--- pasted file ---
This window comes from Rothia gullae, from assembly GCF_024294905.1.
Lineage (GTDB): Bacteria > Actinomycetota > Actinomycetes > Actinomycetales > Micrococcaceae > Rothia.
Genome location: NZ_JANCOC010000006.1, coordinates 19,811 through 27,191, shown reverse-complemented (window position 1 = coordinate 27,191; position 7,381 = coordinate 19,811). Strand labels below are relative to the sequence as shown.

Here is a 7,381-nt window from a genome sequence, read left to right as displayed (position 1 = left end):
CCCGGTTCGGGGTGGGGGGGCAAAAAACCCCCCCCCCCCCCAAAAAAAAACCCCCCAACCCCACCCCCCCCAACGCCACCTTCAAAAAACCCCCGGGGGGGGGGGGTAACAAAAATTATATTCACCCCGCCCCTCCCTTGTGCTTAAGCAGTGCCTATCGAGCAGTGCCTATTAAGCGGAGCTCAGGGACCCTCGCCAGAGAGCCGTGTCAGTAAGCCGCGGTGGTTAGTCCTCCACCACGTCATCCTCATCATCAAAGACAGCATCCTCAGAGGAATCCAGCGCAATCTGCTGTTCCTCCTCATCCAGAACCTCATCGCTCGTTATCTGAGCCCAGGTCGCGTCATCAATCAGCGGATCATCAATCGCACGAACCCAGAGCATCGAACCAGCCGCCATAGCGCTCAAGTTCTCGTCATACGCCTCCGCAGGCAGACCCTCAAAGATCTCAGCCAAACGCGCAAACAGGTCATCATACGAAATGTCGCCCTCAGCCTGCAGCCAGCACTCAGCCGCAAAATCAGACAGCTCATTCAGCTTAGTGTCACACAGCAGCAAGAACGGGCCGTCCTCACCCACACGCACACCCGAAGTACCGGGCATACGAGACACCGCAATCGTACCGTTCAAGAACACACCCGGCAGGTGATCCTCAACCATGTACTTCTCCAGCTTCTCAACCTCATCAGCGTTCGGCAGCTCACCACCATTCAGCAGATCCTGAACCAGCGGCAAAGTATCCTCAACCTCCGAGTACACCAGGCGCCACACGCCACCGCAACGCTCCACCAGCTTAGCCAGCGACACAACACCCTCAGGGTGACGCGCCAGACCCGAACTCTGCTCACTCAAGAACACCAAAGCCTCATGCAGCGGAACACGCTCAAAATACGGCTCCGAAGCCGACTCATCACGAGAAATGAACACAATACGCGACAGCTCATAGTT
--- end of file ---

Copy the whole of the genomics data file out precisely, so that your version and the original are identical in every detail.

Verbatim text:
This window comes from Rothia gullae, from assembly GCF_024294905.1.
Lineage (GTDB): Bacteria > Actinomycetota > Actinomycetes > Actinomycetales > Micrococcaceae > Rothia.
Genome location: NZ_JANCOC010000006.1, coordinates 19,811 through 27,191, shown reverse-complemented (window position 1 = coordinate 27,191; position 7,381 = coordinate 19,811). Strand labels below are relative to the sequence as shown.

Here is a 7,381-nt window from a genome sequence, read left to right as displayed (position 1 = left end):
CCCGGTTCGGGGTGGGGGGGCAAAAAACCCCCCCCCCCCCCAAAAAAAAACCCCCCAACCCCACCCCCCCCAACGCCACCTTCAAAAAACCCCCGGGGGGGGGGGGTAACAAAAATTATATTCACCCCGCCCCTCCCTTGTGCTTAAGCAGTGCCTATCGAGCAGTGCCTATTAAGCGGAGCTCAGGGACCCTCGCCAGAGAGCCGTGTCAGTAAGCCGCGGTGGTTAGTCCTCCACCACGTCATCCTCATCATCAAAGACAGCATCCTCAGAGGAATCCAGCGCAATCTGCTGTTCCTCCTCATCCAGAACCTCATCGCTCGTTATCTGAGCCCAGGTCGCGTCATCAATCAGCGGATCATCAATCGCACGAACCCAGAGCATCGAACCAGCCGCCATAGCGCTCAAGTTCTCGTCATACGCCTCCGCAGGCAGACCCTCAAAGATCTCAGCCAAACGCGCAAACAGGTCATCATACGAAATGTCGCCCTCAGCCTGCAGCCAGCACTCAGCCGCAAAATCAGACAGCTCATTCAGCTTAGTGTCACACAGCAGCAAGAACGGGCCGTCCTCACCCACACGCACACCCGAAGTACCGGGCATACGAGACACCGCAATCGTACCGTTCAAGAACACACCCGGCAGGTGATCCTCAACCATGTACTTCTCCAGCTTCTCAACCTCATCAGCGTTCGGCAGCTCACCACCATTCAGCAGATCCTGAACCAGCGGCAAAGTATCCTCAACCTCCGAGTACACCAGGCGCCACACGCCACCGCAACGCTCCACCAGCTTAGCCAGCGACACAACACCCTCAGGGTGACGCGCCAGACCCGAACTCTGCTCACTCAAGAACACCAAAGCCTCATGCAGCGGAACACGCTCAAAATACGGCTCCGAAGCCGACTCATCACGAGAAATGAACACAATACGCGACAGCTCATAGTT